layer 1 pinned on


When they have all been sewn on, starting from the bottom I tag layers 8, 7, 6 and 5 together. Here I’ve dropped down layers 4 and 3 and will tag them tag to layer 5. Finally I will drop down layers 2 and 1 (which are still held up by the wide black elastic) onto the pretty champagne coloured layer 3 and tag through layers 3, 2 and 1.

tagging the skirt

The plate had been prepared earlier so that the glue could cure but here are few photos of different applique placement.

nice tendrils

I like the tendrils but I’m not sure how to use them. I didn’t feature the tendrils in the bodice design so I have to introduce them carefully.

a bit more detail

The shape is nice but I just keep seeing a map of Australia.

final design

A few more elements and I’m happy. The border seems heavy but it is going over a lace overlay so it needs a strong clear outline.

front of place with rhinestones

Once the placement was complete I machine stitched the appliques with metallic gold thread and glued on the rhinestones.

corded lace appliques over embroidered lace

And behold, the completed tutu

finished tutu
on the steps in the back garden



Published by barbarasanders2077

I am a costumier living and working in Sydney's leafy upper North Shore. I specialise in dance costumes (particularly classical ballet tutus) but I also love the challenges presented by stage and film costuming and am always looking for new costume genres to explore.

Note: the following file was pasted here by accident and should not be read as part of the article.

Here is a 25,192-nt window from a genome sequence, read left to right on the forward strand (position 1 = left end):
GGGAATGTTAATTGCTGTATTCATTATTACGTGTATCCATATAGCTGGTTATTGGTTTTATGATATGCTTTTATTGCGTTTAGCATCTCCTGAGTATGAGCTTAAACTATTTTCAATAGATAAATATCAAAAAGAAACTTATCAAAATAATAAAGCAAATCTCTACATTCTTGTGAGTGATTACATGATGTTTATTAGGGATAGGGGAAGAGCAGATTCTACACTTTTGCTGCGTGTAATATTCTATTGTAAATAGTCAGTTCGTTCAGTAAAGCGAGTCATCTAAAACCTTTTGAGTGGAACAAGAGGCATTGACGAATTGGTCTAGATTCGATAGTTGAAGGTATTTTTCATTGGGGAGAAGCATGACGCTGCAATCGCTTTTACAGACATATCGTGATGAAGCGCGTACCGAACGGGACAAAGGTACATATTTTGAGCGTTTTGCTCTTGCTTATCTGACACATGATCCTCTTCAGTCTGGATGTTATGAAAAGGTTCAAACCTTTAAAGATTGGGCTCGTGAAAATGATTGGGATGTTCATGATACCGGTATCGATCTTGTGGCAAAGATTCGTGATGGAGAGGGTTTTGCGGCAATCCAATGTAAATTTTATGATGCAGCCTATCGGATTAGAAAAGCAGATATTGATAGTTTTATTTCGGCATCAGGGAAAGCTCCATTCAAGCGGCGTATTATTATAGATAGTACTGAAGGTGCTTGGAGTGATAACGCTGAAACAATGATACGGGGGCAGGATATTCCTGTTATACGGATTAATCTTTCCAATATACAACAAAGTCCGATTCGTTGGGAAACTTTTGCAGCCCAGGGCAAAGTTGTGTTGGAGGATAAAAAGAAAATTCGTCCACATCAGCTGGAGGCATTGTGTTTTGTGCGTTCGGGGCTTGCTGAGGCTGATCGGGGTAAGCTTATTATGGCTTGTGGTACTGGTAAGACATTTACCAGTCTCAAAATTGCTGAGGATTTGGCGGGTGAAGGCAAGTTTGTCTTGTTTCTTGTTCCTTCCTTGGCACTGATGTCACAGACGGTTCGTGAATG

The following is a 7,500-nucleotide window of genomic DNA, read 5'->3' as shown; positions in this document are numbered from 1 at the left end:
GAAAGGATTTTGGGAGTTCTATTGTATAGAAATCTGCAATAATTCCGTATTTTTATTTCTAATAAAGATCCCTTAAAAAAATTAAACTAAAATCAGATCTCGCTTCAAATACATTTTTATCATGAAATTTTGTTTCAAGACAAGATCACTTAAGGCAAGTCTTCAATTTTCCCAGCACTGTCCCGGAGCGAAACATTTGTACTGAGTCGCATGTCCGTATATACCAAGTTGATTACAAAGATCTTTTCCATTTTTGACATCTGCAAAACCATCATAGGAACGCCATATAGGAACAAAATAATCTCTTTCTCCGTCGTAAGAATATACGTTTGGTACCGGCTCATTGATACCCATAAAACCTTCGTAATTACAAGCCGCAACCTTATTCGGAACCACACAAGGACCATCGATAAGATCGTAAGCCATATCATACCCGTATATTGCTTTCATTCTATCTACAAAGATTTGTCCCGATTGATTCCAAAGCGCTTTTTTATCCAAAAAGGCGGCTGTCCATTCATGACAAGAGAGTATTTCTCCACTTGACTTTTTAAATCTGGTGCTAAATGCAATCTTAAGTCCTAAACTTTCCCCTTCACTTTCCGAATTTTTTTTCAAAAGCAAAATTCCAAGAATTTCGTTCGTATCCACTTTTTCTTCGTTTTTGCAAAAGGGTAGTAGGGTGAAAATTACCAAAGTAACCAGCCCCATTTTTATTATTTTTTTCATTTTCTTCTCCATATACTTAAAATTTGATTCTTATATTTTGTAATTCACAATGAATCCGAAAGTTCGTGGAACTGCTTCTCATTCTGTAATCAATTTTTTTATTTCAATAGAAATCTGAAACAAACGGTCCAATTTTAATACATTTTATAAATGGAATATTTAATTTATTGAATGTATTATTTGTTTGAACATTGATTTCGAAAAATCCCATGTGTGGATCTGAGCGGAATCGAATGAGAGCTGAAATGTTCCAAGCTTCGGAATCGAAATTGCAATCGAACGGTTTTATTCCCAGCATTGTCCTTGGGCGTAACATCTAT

13 thoughts on “Paquita Cupid Variation

  1. Very Nice ! Here, in France YAGP semi-finals took place in Paris on early November. I made corrections and modifications of the Colas’ costume from “la fille mal gardée” and our student finished in the six best junior men ! It’s always a pleasure for me to admire your work, and your photos and explanations are very instructive for me to learn how to sew my ballet costumes !

  2. Congratulations to your student! I haven’t blogged much lately as I have been very busy making costumes. I’ll post a few more pictures over the next few weeks and then start detail blogging again. Is there anything you’d like to see?

  3. It would be very interesting for me to see how you sew each part of a stretch bodice together which machine, (serger or not), which stitch do you use. The dream would be a step by step stretch tutu construction, like you did with the black classical one !
    As you can see on my blog, I don’t have your practice !

      1. Wonderful !! Here, Tutu classes don’t exist and french people haven’t a great sense of sharing !! All I know about tutu construction, I learned it on the web !

  4. Stunning work! What an amazing post, it’s so clear and helpful! I’m researching tutus and this is by far the most in depth article I’ve found. Where do you find your supplies? I love working with tulle but I have never seen lycra in my fabric shop 😦

    1. Thanks Roselyn, I’m glad I could help. I’ve been a bit lax of this page of late. I have post coming on on my Odette and Odile tutus soon. I buy most of my supplies of fabric at home in Australia and for trim I spend a LOT of time on Ebay and Aliexpress. Lycra is also known as Nylon Spandex.

      cheers and thanks for the kind words about my work


  5. I have been pouring over your blog for days. Absolutely beautiful work! Thank you for sharing your beautiful work and hard earned tricks.

Leave a Reply

Fill in your details below or click an icon to log in: Logo

You are commenting using your account. Log Out /  Change )

Google photo

You are commenting using your Google account. Log Out /  Change )

Twitter picture

You are commenting using your Twitter account. Log Out /  Change )

Facebook photo

You are commenting using your Facebook account. Log Out /  Change )

Connecting to %s

<span>%d</span> bloggers like this: